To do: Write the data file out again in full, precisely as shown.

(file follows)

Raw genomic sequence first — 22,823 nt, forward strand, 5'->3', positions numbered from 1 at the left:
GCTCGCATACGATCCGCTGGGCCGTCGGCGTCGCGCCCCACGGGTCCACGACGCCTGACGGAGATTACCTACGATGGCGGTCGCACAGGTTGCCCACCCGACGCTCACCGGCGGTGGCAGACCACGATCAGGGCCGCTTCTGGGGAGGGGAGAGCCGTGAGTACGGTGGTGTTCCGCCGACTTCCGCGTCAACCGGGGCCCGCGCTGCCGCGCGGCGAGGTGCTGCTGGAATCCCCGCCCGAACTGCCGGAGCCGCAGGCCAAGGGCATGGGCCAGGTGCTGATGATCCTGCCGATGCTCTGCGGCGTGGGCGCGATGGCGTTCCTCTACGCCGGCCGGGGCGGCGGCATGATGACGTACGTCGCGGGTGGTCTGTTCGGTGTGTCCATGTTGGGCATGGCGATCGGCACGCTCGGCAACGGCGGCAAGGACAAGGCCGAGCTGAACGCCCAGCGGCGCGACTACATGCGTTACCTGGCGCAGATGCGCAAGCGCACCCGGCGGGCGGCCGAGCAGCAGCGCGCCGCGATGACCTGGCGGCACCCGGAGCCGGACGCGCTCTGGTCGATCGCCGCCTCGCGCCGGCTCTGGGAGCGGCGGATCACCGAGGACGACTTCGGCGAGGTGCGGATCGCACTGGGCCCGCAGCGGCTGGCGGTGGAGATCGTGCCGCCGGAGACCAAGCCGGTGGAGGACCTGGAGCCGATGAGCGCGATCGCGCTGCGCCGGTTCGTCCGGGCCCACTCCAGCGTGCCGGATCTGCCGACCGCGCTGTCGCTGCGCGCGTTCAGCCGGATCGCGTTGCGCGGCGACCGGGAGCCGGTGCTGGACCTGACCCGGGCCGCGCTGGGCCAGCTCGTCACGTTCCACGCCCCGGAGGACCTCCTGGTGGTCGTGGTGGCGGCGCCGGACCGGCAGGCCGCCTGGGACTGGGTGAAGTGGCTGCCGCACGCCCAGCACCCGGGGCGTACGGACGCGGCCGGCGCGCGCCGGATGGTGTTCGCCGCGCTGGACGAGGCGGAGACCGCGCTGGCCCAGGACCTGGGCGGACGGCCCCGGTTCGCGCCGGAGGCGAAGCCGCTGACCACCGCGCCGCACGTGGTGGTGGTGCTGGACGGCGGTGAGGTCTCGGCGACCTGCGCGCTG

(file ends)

Raw genomic sequence first — 22,823 nt, forward strand, 5'->3', positions numbered from 1 at the left:
GCTCGCATACGATCCGCTGGGCCGTCGGCGTCGCGCCCCACGGGTCCACGACGCCTGACGGAGATTACCTACGATGGCGGTCGCACAGGTTGCCCACCCGACGCTCACCGGCGGTGGCAGACCACGATCAGGGCCGCTTCTGGGGAGGGGAGAGCCGTGAGTACGGTGGTGTTCCGCCGACTTCCGCGTCAACCGGGGCCCGCGCTGCCGCGCGGCGAGGTGCTGCTGGAATCCCCGCCCGAACTGCCGGAGCCGCAGGCCAAGGGCATGGGCCAGGTGCTGATGATCCTGCCGATGCTCTGCGGCGTGGGCGCGATGGCGTTCCTCTACGCCGGCCGGGGCGGCGGCATGATGACGTACGTCGCGGGTGGTCTGTTCGGTGTGTCCATGTTGGGCATGGCGATCGGCACGCTCGGCAACGGCGGCAAGGACAAGGCCGAGCTGAACGCCCAGCGGCGCGACTACATGCGTTACCTGGCGCAGATGCGCAAGCGCACCCGGCGGGCGGCCGAGCAGCAGCGCGCCGCGATGACCTGGCGGCACCCGGAGCCGGACGCGCTCTGGTCGATCGCCGCCTCGCGCCGGCTCTGGGAGCGGCGGATCACCGAGGACGACTTCGGCGAGGTGCGGATCGCACTGGGCCCGCAGCGGCTGGCGGTGGAGATCGTGCCGCCGGAGACCAAGCCGGTGGAGGACCTGGAGCCGATGAGCGCGATCGCGCTGCGCCGGTTCGTCCGGGCCCACTCCAGCGTGCCGGATCTGCCGACCGCGCTGTCGCTGCGCGCGTTCAGCCGGATCGCGTTGCGCGGCGACCGGGAGCCGGTGCTGGACCTGACCCGGGCCGCGCTGGGCCAGCTCGTCACGTTCCACGCCCCGGAGGACCTCCTGGTGGTCGTGGTGGCGGCGCCGGACCGGCAGGCCGCCTGGGACTGGGTGAAGTGGCTGCCGCACGCCCAGCACCCGGGGCGTACGGACGCGGCCGGCGCGCGCCGGATGGTGTTCGCCGCGCTGGACGAGGCGGAGACCGCGCTGGCCCAGGACCTGGGCGGACGGCCCCGGTTCGCGCCGGAGGCGAAGCCGCTGACCACCGCGCCGCACGTGGTGGTGGTGCTGGACGGCGGTGAGGTCTCGGCGACCTGCGCGCTG